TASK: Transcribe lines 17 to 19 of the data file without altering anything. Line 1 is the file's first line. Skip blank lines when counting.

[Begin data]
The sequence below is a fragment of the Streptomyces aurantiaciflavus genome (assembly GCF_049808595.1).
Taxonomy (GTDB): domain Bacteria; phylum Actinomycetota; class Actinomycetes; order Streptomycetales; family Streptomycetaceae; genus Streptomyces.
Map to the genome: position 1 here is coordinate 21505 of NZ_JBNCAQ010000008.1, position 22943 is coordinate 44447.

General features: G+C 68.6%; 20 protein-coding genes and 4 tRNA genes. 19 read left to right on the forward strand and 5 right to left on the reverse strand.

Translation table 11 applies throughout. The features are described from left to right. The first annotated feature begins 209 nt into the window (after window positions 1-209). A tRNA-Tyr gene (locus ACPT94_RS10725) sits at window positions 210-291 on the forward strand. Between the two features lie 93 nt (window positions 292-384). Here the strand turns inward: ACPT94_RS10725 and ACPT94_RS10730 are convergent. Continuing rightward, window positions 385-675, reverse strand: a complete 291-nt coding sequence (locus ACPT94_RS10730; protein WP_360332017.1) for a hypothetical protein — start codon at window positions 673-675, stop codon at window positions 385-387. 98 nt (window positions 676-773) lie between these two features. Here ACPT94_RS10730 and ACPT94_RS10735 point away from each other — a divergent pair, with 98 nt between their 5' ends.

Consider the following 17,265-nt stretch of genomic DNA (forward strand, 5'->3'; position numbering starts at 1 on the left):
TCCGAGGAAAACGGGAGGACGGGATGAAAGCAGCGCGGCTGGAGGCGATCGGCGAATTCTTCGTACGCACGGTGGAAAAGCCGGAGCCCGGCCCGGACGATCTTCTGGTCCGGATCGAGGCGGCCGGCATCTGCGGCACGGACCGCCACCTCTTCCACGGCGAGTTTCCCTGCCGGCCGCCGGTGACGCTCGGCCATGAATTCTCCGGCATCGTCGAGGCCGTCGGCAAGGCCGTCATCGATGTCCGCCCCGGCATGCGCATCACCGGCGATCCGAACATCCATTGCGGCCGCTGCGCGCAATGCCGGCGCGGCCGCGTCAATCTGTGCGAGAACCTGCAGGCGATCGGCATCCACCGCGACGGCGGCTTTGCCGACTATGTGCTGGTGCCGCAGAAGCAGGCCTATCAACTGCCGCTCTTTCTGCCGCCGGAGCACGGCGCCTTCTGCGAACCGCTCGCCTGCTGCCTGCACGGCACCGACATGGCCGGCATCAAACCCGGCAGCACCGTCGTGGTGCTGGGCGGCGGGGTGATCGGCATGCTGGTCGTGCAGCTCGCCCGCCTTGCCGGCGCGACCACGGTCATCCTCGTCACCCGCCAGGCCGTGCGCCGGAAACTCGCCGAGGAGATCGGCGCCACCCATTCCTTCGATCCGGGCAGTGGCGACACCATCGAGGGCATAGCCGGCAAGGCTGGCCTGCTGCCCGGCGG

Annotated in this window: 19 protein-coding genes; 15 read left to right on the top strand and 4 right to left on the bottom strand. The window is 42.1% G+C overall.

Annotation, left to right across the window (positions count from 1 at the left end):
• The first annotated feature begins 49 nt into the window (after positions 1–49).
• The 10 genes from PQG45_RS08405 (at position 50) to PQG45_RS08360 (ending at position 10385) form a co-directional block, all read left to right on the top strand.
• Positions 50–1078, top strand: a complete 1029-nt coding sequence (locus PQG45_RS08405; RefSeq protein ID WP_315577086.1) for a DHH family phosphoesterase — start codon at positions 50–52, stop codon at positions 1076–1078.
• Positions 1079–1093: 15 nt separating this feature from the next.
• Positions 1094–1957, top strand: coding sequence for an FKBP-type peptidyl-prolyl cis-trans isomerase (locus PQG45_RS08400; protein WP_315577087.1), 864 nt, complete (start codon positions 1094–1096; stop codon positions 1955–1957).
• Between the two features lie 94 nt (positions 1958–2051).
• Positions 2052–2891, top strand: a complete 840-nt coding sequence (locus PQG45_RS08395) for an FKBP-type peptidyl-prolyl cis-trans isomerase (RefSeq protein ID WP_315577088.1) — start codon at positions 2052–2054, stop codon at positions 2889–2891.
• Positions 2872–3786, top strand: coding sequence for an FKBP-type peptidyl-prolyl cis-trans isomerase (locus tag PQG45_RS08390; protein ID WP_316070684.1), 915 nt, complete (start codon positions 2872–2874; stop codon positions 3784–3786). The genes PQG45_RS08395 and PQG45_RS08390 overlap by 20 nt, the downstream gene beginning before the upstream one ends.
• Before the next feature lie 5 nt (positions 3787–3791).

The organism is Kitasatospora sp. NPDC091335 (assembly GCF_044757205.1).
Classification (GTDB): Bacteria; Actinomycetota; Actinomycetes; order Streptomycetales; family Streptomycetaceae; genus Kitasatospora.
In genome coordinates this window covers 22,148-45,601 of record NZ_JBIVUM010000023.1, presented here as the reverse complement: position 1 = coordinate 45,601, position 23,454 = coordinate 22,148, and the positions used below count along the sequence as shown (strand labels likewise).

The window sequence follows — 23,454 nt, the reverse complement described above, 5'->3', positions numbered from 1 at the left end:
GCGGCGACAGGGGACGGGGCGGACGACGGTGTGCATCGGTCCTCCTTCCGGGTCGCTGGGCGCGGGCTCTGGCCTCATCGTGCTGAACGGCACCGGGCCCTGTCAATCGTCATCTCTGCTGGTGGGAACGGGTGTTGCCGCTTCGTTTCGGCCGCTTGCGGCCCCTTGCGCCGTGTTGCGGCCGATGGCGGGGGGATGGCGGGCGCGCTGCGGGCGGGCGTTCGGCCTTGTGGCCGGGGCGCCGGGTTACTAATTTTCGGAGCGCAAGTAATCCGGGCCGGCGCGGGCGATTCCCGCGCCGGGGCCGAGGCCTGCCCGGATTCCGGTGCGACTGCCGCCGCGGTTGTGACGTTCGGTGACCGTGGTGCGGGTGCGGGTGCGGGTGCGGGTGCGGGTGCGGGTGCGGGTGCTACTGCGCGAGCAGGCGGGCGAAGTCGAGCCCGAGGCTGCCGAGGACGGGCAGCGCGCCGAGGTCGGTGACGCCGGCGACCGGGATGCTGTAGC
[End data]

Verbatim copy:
• Positions 2872–3786, top strand: coding sequence for an FKBP-type peptidyl-prolyl cis-trans isomerase (locus tag PQG45_RS08390; protein ID WP_316070684.1), 915 nt, complete (start codon positions 2872–2874; stop codon positions 3784–3786). The genes PQG45_RS08395 and PQG45_RS08390 overlap by 20 nt, the downstream gene beginning before the upstream one ends.
• Before the next feature lie 5 nt (positions 3787–3791).

The organism is Kitasatospora sp. NPDC091335 (assembly GCF_044757205.1).